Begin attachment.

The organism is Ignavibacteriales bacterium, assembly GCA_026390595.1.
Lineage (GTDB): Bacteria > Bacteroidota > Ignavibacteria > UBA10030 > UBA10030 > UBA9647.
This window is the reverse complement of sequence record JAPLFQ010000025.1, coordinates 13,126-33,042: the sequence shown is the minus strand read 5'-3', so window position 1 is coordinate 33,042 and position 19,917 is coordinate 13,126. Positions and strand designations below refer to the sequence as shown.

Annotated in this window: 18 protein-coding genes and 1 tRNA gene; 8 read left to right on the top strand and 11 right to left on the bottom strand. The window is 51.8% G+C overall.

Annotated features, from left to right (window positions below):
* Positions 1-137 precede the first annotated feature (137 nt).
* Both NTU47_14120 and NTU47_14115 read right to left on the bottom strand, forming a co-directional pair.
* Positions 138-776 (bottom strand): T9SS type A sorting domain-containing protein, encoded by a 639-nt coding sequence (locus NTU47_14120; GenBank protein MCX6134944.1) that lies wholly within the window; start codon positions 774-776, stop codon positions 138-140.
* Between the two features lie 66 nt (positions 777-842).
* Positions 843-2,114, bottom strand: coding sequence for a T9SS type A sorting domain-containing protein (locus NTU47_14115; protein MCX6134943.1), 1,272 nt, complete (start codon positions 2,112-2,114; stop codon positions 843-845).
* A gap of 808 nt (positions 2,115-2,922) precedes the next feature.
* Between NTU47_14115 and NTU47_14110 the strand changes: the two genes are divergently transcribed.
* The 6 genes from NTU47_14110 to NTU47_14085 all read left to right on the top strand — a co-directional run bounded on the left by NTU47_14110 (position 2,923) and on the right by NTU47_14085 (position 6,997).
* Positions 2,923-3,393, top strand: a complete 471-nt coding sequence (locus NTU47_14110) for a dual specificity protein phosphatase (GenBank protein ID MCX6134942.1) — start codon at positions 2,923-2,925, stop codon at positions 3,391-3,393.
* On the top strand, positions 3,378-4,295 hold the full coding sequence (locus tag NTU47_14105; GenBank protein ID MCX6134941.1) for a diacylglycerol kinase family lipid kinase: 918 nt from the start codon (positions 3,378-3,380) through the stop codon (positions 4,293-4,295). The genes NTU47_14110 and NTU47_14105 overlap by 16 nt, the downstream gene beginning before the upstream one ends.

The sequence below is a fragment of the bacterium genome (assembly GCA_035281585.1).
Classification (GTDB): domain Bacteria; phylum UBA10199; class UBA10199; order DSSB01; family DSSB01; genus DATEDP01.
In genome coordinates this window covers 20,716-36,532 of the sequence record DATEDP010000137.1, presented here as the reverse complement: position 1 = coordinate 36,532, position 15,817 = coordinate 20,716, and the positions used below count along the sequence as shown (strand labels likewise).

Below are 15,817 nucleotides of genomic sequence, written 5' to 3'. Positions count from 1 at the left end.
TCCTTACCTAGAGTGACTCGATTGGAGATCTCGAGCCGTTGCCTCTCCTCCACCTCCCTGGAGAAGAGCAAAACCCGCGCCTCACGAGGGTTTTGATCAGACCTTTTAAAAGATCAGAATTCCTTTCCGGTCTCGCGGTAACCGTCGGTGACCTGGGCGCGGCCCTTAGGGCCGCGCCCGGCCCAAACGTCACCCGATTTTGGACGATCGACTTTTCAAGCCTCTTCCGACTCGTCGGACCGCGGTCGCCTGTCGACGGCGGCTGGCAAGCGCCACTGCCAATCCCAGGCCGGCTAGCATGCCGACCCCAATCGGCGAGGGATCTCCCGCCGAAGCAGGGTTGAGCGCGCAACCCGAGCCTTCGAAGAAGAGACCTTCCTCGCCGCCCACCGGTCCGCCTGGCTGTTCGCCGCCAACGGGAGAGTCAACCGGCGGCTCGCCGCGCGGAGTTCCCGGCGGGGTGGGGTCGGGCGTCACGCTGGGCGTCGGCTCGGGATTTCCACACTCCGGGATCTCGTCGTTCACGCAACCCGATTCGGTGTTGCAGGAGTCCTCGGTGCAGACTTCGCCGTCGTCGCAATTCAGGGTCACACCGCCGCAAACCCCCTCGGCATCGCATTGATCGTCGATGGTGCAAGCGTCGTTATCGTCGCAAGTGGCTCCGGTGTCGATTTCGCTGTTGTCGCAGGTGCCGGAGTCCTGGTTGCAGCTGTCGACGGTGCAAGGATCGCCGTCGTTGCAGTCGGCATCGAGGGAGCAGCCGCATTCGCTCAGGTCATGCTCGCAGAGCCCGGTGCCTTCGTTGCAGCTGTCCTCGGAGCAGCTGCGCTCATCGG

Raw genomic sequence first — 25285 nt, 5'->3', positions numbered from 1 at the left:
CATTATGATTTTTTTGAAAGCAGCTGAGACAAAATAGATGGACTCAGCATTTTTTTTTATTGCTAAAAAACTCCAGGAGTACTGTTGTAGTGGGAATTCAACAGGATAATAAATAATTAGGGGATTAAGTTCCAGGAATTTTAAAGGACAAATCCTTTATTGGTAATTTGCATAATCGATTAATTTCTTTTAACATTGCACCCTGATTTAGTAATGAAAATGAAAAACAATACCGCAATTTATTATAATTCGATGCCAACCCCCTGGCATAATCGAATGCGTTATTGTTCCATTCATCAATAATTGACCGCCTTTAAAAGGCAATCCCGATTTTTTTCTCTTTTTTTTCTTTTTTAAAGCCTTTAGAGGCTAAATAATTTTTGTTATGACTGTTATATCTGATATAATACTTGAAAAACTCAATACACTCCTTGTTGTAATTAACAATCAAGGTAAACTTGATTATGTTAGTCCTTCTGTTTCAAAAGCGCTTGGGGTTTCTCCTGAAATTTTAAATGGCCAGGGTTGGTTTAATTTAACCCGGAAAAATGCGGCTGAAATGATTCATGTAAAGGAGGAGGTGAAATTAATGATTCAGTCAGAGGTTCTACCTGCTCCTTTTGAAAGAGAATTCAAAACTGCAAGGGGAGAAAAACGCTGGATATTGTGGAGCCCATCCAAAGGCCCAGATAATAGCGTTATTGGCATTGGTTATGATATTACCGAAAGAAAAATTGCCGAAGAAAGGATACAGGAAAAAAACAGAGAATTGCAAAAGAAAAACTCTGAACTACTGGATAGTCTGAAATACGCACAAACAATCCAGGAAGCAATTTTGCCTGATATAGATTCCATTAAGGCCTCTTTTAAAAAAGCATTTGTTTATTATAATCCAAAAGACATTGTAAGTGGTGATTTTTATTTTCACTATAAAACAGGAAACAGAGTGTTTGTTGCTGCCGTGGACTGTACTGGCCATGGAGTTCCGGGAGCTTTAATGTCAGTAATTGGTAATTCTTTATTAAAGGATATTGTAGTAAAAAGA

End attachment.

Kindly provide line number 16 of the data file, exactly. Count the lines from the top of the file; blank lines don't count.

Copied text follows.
The sequence below is a fragment of the bacterium genome (assembly GCA_035281585.1).